Marcus Nunes has a nice post comparing the views of Janet Yellen and Martin Feldstein.  I noticed that Feldstein is worried that we are going to repeat the mistakes of the 1960s.

Experience shows that inflation can rise very rapidly. The current consumer-price-index inflation rate of 1.1% is similar to the 1.2% average inflation rate in the first half of the 1960s. Inflation then rose quickly to 5.5% at the end of that decade and to 9% five years later.

Before we consider whether we are likely to repeat the mistakes of the 1960s era Fed, let’s review precisely what those mistakes actually were. Here’s the data as of November 1966:

Unemployment rate = 3.6%, and falling.

Inflation = 3.6% over previous 12 months.  That’s a big increase from the 1.7% of the 12 months before that, and the 1.3% inflation rate two years previous.  The “Great Inflation” began here.

The fed funds rate was 5.76%.

Hmm, what should the Fed do in a situation like this?  Inflation is beginning to accelerate.  Unemployment is near all time lows for peacetime.  Decisions, decisions.  You’ve taken EC101, what do we do next?

The answer is easy.  The Fed decided the economy needed a massive emergency jolt of easy money.  By December 1966 the fed funds rate was cut to 5.40%.  By January 1967 the rate was cut to 4.94%.  By April it was cut to 4.05%.  By October 1967 it’s at 3.88%.  Keep in mind NGDP was rising at 6% to 8% throughout the late 1960s.  If you prefer the monetary base as your “concrete steppe”, that indicator started growing much faster as the 1960s progressed.

Now read the minutes of September 2008, when the Fed refused to cut rates in the midst of the mother of all financial panics because of inflation worries, despite TIPS spreads showing 1.23% inflation over the next 5 years, and commodity prices plunging.  Does this seem like a Fed that would slash interest rates much lower when inflation is soaring above target and unemployment is 3.6%?

PS.  Keep this data in mind when some fool tells you that the Great Inflation was caused by oil shocks or the Vietnam War or budget deficits or unions, or some other nonsense.

PPS.  The economics profession (with a few exceptions) was complicit in the crime of 1966.  The Fed generally does what the consensus thinks it should do.  The “best and the brightest,” the VSPs.  Still think it’s impossible that the entire profession could have been as crazy in 2008-09 as I claim they were?  How will the Fed’s behavior in 2008 look 50 years later?  I’d say about like the 1966-67 Fed looks today. Out of their ******* minds.  And then there’s the ECB . . .

PPPS.  One economist that did understand what was going on was Friedman.  I find this (from an Edward Nelson paper) to be amusing:

From April 1966 to the end of the year, the evidence of monetary policy tightening started appearing uniformly across monetary aggregates; the “credit crunch” of 1966 is also evident in other financial indicators and is widely recognized as a period of monetary tightness (Romer and Romer, 1993, pp. 76−78). The Federal Reserve would shift to ease in 1967, and that easing marked a dividing point for Friedman. He would classify 1967 as the beginning of an extended departure from price stability, one in which monetary policy fitted the pattern he had laid out in 1954: an inflation roller-coaster around a rising trend, with the occasional deviations below that trend reflecting shifts to monetary restraint that were abandoned once recessions developed (M. Friedman, 1980, p. 82; Friedman, 1984, p. 26).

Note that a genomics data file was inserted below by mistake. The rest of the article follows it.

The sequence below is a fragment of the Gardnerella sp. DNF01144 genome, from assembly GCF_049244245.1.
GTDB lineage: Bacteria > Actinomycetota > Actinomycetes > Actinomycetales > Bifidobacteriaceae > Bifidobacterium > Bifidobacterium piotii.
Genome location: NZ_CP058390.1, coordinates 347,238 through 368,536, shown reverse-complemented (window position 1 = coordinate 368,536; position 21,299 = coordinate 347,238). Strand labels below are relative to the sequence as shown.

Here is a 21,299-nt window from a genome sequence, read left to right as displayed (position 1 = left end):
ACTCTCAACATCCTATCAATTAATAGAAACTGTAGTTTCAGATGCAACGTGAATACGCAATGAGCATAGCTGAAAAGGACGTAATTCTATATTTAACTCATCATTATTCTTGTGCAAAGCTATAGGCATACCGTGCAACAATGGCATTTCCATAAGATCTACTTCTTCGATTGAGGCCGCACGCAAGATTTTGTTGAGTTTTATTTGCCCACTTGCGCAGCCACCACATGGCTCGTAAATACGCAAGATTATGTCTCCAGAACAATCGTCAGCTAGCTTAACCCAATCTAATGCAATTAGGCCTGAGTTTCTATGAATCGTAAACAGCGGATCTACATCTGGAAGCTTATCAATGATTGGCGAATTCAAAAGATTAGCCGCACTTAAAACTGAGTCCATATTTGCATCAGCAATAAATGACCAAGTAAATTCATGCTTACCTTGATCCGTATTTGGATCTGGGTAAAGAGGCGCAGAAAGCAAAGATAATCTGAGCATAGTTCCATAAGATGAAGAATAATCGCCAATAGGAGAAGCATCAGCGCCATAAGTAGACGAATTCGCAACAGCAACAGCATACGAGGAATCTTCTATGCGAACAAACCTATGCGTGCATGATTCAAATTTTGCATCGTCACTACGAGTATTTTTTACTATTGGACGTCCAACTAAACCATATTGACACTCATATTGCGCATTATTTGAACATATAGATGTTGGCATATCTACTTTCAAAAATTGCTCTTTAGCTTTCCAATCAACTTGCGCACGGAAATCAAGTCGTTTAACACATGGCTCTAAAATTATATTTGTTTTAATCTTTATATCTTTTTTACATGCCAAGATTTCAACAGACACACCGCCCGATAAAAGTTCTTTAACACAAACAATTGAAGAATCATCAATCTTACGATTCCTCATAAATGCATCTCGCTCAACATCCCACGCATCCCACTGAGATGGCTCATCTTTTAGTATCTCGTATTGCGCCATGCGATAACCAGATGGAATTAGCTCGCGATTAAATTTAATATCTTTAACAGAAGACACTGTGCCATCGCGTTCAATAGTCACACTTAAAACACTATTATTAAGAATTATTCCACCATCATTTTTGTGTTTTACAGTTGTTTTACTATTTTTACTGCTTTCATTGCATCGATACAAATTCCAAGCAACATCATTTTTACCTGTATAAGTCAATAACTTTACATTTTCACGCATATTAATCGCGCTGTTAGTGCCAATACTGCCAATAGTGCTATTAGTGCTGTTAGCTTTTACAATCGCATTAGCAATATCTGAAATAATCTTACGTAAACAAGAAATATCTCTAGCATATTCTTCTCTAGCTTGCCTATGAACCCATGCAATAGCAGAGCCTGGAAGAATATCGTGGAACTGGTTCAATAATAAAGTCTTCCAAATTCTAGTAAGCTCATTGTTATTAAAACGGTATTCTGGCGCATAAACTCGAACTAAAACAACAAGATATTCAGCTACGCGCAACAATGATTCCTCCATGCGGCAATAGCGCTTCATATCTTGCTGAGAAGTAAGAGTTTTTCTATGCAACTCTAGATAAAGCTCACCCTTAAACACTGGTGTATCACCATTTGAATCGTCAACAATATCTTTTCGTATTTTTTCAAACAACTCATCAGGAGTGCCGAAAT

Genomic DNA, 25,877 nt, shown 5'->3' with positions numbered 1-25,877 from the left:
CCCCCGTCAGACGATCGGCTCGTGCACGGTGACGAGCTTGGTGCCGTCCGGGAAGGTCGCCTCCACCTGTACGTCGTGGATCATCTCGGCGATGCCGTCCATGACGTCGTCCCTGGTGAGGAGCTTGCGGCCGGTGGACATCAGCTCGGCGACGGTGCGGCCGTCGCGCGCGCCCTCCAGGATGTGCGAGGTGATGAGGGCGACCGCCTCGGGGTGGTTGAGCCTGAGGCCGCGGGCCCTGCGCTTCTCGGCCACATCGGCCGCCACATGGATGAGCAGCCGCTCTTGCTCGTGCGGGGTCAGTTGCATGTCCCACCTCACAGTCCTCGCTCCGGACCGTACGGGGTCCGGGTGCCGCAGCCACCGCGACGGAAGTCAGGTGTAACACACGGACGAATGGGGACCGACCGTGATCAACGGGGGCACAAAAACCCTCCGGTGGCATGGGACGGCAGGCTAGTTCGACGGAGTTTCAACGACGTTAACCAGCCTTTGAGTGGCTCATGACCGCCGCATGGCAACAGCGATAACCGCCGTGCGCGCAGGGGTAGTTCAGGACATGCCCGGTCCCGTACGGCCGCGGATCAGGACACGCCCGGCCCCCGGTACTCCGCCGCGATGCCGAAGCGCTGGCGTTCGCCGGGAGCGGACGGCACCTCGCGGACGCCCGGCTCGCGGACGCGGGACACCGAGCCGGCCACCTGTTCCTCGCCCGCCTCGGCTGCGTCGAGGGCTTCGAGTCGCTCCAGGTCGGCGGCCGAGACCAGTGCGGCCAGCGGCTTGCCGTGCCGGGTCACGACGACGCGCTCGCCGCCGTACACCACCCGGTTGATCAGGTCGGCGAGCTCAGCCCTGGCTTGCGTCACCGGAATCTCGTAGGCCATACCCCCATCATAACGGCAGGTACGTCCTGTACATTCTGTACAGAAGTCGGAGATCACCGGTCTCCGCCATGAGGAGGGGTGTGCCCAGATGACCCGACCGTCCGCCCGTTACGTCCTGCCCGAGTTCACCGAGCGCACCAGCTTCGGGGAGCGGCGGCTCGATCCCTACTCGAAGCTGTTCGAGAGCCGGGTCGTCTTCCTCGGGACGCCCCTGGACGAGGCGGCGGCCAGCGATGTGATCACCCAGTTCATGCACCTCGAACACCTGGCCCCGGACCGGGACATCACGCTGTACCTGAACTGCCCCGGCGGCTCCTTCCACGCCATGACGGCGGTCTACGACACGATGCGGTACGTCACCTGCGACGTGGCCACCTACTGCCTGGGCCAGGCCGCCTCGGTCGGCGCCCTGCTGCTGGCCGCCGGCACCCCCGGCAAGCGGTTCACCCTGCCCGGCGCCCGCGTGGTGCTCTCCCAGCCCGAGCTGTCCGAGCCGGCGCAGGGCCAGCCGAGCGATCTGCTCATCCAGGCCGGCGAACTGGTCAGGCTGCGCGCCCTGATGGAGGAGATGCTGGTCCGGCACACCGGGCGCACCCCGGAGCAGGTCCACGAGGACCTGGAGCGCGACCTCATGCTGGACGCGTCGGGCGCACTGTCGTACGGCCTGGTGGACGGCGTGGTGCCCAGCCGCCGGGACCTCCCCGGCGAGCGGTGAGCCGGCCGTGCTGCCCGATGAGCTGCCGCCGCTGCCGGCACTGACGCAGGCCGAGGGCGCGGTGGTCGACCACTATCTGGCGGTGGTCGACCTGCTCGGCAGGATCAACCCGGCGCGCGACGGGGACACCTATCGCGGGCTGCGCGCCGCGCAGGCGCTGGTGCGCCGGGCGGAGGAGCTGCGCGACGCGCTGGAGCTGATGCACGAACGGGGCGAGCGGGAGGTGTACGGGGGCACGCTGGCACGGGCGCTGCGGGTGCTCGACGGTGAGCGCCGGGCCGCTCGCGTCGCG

The FOMC did not, however, appreciate the scale of its easing during 1967. By explicitly associating high nominal interest rates with tight policy, Committee members and other Federal Reserve officials neglected the distinction between real and nominal interest rates. Friedman, in contrast, was pressing this distinction on policymakers. Chairman Martin could not ignore the criticism, not least because Friedman had attracted the interest of Martin’s Congressional interlocutors. Friedman’s revival of the Fisher effect was referred to when Martin appeared at a February 14, 1968, hearing of the Joint Economic Committee (1968, p. 1980):

Senator SYMINGTON. A famous economist has developed the theory that easy money creates higher interest rates. If you have not examined that concept, would you have someone on your staff do so? It is an interesting theory. I discussed it with the economist in question only last week. Would you have somebody look into it?

Mr. MARTIN. I will be very glad to. 

The “famous economist” was, of course, Friedman.

In 2008 no senator asked Bernanke to look into the theory of an obscure Bentley economist that low interest rates are often a sign that money has been tight.